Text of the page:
Research has been increasingly challenging the conventional health food-store wisdom about antioxidants — that they can prevent cancer, slow aging, and work all sorts of other miracles. Now, a study published on Wednesday supports the idea that antioxidants can fuel the spread of cancer cells. Scientists in China and the United States found that two popular drugs for type 2 diabetes, both of which happen to be antioxidants, goose cancer metastasis in lab mice.
You’ll want to know:
There is no question that antioxidants, such as those in fruits and vegetables and other foods, neutralize molecules called free radicals that can damage DNA. That has led to assertions that antioxidants can prevent cancer, since DNA damage can turn normal cells into malignant ones. But studies of whether antioxidant supplements (pills, not foods) can prevent cancer have largely disappointed.
Because free radicals might also attack cancer cells, scientists are studying whether antioxidants might allow tumors to flourish. The new research, in Science Translational Medicine, found that they can. When scientists exposed lab dishes of human cancer cells (liver, breast, colon, ovarian) to the diabetes drugs sitagliptin (sold by Merck as Januvia) and saxagliptin (AstraZeneca’s Onglyza), the cells migrated more. And when nine mice with human tumors were given either of the drugs, the cells metastasized more and invaded far-flung tissue, said senior author Hongting Zheng, an endocrinologist at Third Military Medical University in Chongqing, China. The drugs did not raise the risk of developing cancer.
Why it matters:
If the findings hold up, it will be more evidence that antioxidants have a dark side. That doesn’t mean people with diabetes should stop taking their medications. But even at this early stage, some experts say if such patients also have cancer it’s worth a conversation with their doctor about whether it makes sense to switch to different diabetes medications. A 2015 case report described how a patient with a rare cancer experienced more serious metastasis after receiving saxagliptin. (AstraZeneca did not reply to requests for comment on the new study.)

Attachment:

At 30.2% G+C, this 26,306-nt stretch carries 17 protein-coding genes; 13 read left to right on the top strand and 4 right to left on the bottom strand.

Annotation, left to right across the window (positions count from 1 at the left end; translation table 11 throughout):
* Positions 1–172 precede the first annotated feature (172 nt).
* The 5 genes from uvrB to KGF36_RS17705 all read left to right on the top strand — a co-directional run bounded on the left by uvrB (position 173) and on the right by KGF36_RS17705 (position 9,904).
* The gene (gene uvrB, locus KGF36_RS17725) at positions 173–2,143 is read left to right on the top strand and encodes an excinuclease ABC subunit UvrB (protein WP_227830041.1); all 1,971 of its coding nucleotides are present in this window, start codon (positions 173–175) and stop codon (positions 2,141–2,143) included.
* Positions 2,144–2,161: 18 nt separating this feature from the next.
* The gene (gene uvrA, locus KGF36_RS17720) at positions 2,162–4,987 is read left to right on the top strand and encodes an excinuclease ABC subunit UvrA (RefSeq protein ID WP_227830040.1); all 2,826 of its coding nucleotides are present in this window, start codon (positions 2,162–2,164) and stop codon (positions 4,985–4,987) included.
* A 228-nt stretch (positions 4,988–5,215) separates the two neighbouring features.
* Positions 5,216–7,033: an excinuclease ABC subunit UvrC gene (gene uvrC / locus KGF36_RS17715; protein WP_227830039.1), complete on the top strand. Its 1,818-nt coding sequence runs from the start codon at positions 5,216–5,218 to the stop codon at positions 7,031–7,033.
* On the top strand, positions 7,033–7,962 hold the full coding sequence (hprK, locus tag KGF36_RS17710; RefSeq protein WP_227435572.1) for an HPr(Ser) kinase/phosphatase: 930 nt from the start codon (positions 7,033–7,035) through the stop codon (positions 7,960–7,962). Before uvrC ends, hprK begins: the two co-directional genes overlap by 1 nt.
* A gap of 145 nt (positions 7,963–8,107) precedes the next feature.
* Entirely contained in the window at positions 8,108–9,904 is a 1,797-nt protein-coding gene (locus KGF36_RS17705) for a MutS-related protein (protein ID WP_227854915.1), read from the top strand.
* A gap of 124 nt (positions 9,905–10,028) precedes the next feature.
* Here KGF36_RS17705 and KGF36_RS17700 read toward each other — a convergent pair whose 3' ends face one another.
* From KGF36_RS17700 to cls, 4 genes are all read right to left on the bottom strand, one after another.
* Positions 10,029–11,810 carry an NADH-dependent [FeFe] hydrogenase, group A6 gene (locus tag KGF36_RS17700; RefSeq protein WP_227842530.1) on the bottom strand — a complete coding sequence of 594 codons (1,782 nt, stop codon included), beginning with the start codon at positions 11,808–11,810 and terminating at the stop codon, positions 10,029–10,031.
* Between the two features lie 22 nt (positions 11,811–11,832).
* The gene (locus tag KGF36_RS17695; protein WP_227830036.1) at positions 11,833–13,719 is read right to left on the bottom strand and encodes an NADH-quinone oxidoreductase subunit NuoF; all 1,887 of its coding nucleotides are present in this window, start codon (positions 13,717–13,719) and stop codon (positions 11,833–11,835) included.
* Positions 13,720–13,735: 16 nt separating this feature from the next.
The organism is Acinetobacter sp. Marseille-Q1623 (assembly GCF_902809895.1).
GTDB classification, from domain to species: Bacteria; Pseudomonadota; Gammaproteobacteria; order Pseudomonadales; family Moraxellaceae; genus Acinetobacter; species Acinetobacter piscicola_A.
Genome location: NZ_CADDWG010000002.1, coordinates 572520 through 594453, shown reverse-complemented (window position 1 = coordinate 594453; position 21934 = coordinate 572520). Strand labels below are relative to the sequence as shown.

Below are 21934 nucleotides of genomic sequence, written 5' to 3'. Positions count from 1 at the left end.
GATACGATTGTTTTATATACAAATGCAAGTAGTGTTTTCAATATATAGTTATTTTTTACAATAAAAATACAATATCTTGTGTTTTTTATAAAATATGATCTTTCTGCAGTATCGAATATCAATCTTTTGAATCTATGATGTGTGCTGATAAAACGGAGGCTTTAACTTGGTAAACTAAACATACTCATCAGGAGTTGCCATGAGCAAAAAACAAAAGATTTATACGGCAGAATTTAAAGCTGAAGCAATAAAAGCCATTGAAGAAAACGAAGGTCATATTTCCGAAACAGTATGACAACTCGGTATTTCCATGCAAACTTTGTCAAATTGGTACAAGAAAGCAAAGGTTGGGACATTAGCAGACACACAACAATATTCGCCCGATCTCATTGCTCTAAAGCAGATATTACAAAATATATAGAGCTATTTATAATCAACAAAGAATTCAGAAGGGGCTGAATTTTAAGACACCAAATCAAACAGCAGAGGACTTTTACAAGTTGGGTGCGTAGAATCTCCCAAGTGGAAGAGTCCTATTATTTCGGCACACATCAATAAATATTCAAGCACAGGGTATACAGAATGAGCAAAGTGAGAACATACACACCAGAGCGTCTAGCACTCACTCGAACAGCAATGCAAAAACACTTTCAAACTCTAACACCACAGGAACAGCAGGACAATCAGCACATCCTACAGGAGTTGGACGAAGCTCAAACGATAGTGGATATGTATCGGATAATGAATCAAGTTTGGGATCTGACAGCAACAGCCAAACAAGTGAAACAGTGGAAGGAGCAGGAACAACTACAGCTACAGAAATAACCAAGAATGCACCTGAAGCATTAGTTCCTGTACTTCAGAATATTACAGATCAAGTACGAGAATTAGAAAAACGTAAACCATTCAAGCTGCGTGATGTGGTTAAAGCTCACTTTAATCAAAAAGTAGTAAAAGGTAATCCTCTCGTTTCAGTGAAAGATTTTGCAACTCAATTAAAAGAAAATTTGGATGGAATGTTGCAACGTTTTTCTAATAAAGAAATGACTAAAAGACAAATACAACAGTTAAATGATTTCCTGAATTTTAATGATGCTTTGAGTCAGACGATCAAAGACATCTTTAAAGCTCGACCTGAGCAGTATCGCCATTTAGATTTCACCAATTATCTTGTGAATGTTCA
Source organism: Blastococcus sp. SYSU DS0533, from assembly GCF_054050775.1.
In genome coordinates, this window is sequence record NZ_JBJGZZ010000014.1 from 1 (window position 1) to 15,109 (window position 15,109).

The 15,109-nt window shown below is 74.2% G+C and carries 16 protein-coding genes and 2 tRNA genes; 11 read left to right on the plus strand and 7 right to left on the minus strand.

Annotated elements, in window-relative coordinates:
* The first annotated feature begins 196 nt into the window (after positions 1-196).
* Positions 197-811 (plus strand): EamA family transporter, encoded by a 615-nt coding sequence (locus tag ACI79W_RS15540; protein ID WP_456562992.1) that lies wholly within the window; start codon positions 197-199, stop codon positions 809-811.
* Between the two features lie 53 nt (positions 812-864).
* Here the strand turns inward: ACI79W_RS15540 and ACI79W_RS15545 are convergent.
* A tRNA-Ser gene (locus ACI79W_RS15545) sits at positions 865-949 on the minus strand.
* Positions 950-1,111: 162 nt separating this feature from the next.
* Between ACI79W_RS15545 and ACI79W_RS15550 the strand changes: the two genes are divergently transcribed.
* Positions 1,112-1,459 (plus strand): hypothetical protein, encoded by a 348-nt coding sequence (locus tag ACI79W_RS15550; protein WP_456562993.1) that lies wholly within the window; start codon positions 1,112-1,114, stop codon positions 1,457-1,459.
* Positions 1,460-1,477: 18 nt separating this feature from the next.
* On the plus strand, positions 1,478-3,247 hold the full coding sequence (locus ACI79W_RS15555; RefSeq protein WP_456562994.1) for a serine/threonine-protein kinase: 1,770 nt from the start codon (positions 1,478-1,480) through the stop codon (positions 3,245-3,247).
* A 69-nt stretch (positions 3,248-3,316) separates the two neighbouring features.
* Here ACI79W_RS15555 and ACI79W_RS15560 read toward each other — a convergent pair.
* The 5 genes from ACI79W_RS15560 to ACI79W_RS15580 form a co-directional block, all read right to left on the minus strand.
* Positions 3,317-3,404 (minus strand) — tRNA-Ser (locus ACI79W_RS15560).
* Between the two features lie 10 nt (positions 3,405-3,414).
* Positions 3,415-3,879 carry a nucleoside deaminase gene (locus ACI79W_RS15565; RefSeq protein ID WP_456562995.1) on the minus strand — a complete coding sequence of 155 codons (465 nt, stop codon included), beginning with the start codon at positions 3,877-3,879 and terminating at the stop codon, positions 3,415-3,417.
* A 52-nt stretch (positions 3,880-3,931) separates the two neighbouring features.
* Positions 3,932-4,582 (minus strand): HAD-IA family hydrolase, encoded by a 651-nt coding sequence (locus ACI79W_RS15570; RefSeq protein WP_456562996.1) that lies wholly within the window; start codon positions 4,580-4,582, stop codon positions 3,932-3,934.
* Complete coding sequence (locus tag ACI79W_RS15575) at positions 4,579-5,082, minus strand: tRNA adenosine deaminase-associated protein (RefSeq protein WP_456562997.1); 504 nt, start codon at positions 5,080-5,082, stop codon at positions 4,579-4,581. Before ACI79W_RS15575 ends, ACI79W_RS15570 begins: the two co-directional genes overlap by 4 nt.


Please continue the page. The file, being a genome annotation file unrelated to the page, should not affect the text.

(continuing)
What they’re saying:
This is not the first animal research to link antioxidants to metastasis. A 2015 study in mice found that antioxidants seem to help melanoma cells spread. “This is in line with our work and others’,” said biologist Zachary Schafer of the University of Notre Dame, who led a 2013 study showing that antioxidants can fuel the spread of breast cancer cells in mice. “These are really profound data, and their results are scientifically compelling. The major advance here is showing that antidiabetes agents can drive a very specific anti-oxidant pathway that in turn drives metastasis.”
But keep in mind:
It’s a mouse study. But the usual caveat here — the finding needs to be confirmed in people — is not too helpful. Clinical trials leading to the approval of diabetes drugs do not include cancer patients, so any metastasis-promoting effect of the drugs wouldn’t have shown up in those trials. It’s hard to imagine a study intentionally exposing people with both diabetes and cancer to these drugs.
The bottom line:
Nature gave us and other animals free radicals for a reason. The headlong rush to mess with them is looking more and more like a bad idea.